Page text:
Let’s take a look at how NASA technology drives our society into undiscovered places through technology. Take 3-D printing, for example.
The first 3-D printed material is the faceplate seen in the image below. The material was built layer by layer, and was created to inspire the use of printed tools on long duration space flights. Here you will begin to see one aspect of how technology drives exploration to make longer duration flights a future possibility. Would the capability and development of innovative thinking inspire us to explore further into the unknown?
What do you think?
Technology Inspires Student Inventors
The American Society of Mechanical Engineers (ASME) Foundation, SpaceX, Digital Domain and NASA invited students to take part in the “Space Tools 3-D Design Challenge.” Each student created a digital 3-D model of a space tool that could be manufactured by the Zero-G 3-D printer aboard the International Space Station and used by astronauts in space. Sydney Vernon of Bellevue, Washington, the winner in the Junior Group (ages 5-12). She was able to meet the amazing people that work at NASA’s Kennedy Space Center as she was honored for her winning submission of a space planter at the annual ASME meeting in Jacksonville, Florida.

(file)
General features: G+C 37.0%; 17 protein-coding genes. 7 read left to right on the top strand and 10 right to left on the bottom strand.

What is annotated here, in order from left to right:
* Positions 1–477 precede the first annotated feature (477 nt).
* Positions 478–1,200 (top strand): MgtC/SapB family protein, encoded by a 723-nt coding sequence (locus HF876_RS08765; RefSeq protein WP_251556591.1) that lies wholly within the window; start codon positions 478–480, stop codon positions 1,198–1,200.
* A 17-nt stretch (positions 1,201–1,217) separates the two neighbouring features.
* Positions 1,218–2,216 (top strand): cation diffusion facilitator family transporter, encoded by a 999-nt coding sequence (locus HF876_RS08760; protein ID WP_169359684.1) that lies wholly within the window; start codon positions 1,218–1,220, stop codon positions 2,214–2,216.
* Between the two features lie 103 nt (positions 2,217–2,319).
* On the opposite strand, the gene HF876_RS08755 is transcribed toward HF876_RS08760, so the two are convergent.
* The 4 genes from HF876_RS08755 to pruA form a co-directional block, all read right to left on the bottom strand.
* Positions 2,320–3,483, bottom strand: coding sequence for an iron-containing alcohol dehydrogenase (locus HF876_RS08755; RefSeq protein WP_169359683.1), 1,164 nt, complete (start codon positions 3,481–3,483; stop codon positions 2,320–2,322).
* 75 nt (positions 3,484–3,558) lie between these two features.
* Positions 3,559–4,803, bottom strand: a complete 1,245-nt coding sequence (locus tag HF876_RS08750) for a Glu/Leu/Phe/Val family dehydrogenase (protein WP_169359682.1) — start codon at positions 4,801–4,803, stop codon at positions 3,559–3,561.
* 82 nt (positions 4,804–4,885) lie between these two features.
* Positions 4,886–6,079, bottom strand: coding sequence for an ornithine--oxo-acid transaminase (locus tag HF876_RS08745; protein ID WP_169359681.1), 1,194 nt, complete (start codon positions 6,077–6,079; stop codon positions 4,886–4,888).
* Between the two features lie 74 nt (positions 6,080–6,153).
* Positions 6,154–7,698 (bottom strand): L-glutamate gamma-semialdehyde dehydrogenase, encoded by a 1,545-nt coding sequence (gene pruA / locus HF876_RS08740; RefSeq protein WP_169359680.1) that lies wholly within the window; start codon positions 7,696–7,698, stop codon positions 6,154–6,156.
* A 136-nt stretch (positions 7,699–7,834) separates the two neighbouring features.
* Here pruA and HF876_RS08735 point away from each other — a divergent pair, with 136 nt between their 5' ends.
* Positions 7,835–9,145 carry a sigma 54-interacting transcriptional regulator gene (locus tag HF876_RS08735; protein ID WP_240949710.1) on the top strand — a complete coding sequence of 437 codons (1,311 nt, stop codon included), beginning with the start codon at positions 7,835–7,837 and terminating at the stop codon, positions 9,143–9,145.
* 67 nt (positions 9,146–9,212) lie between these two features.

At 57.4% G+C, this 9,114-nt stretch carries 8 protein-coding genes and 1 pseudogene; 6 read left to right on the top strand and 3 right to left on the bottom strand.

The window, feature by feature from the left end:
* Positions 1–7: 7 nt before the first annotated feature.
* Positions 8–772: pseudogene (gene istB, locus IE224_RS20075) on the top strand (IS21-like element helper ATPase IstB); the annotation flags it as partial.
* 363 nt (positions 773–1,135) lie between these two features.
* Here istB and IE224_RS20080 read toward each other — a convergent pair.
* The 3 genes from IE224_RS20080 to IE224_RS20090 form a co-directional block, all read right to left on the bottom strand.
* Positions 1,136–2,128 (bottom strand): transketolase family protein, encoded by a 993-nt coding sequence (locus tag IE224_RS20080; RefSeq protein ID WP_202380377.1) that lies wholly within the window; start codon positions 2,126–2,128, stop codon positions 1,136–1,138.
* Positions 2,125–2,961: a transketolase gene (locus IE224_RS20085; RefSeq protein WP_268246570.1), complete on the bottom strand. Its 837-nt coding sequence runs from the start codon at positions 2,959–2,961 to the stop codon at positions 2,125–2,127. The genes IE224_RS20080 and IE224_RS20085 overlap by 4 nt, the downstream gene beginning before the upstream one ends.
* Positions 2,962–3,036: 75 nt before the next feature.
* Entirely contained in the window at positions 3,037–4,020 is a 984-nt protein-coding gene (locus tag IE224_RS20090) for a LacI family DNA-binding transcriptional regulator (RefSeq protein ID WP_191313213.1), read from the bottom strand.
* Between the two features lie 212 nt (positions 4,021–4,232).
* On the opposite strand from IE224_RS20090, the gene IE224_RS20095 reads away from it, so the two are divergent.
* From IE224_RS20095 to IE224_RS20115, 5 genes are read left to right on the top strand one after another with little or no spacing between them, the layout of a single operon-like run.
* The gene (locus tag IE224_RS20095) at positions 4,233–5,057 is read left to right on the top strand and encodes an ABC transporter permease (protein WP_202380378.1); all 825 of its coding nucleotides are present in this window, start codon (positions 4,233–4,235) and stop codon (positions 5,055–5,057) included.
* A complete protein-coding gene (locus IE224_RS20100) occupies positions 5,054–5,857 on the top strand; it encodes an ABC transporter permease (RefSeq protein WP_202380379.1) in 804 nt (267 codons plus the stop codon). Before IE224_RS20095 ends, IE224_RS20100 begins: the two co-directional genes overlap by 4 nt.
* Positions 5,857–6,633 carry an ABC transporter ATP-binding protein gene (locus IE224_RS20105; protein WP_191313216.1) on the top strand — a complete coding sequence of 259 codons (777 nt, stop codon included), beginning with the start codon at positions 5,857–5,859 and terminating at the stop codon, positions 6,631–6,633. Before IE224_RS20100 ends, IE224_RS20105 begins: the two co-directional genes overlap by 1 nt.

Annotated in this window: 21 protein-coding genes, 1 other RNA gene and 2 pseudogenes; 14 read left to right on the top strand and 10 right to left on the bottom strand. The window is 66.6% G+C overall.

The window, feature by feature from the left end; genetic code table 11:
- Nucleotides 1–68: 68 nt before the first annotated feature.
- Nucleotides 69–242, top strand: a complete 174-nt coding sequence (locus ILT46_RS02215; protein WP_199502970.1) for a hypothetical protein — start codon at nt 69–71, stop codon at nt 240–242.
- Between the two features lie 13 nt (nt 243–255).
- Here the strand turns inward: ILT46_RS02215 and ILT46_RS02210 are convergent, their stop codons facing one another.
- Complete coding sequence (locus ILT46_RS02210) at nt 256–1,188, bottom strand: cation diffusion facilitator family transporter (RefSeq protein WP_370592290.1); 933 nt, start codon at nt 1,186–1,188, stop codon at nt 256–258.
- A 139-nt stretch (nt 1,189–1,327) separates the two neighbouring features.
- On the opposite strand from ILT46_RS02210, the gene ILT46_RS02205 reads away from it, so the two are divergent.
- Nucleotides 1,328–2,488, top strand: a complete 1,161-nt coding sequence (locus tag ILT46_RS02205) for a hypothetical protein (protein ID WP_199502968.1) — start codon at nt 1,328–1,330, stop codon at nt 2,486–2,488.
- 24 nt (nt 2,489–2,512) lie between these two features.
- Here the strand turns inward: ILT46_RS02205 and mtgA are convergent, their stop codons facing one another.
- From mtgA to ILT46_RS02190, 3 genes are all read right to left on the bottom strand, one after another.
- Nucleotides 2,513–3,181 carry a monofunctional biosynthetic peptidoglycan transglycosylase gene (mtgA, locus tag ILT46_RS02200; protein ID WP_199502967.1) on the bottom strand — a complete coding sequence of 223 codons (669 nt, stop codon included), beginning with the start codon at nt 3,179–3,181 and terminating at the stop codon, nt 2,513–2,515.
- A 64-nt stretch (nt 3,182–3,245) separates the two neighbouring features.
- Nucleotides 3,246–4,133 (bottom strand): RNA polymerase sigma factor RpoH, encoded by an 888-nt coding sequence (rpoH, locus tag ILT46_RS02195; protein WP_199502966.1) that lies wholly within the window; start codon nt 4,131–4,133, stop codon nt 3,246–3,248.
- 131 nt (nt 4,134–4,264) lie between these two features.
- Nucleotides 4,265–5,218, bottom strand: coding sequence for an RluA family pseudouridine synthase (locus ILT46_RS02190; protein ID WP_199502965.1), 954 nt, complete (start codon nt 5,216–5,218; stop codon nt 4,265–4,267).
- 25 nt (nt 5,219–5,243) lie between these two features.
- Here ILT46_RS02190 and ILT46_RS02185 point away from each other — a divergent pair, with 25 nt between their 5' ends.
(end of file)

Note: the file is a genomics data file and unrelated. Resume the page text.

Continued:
Watch the Space Tools Students in action in this YouTube video.
You can view other student 3-D printing challenges and success stories at the NASA website.
It’s more important than ever to bring space technology to the classroom. As an educator, do you:
- Want to keep up with the latest on NASA technology and exploration, but don’t have the time?
- Want to be able to tell your students about the science experiments currently taking place in the International Space Station (ISS), or perhaps the latest in robotics at NASA?
- Want short inspirational updates about NASA’s latest and greatest?
If you answered yes to any of the above questions, or if you have questions of your own about NASA technology, we recommend that you check out the following resources:
Parts of this piece were originally published on Future Engineers Finalists Get First Hand Look at Future of Space Exploration on 06/18/15.
By Kelly A. Hartford, M.S.
NASA Educator, NASA STEM EPDC
NASA Goddard Space Flight Center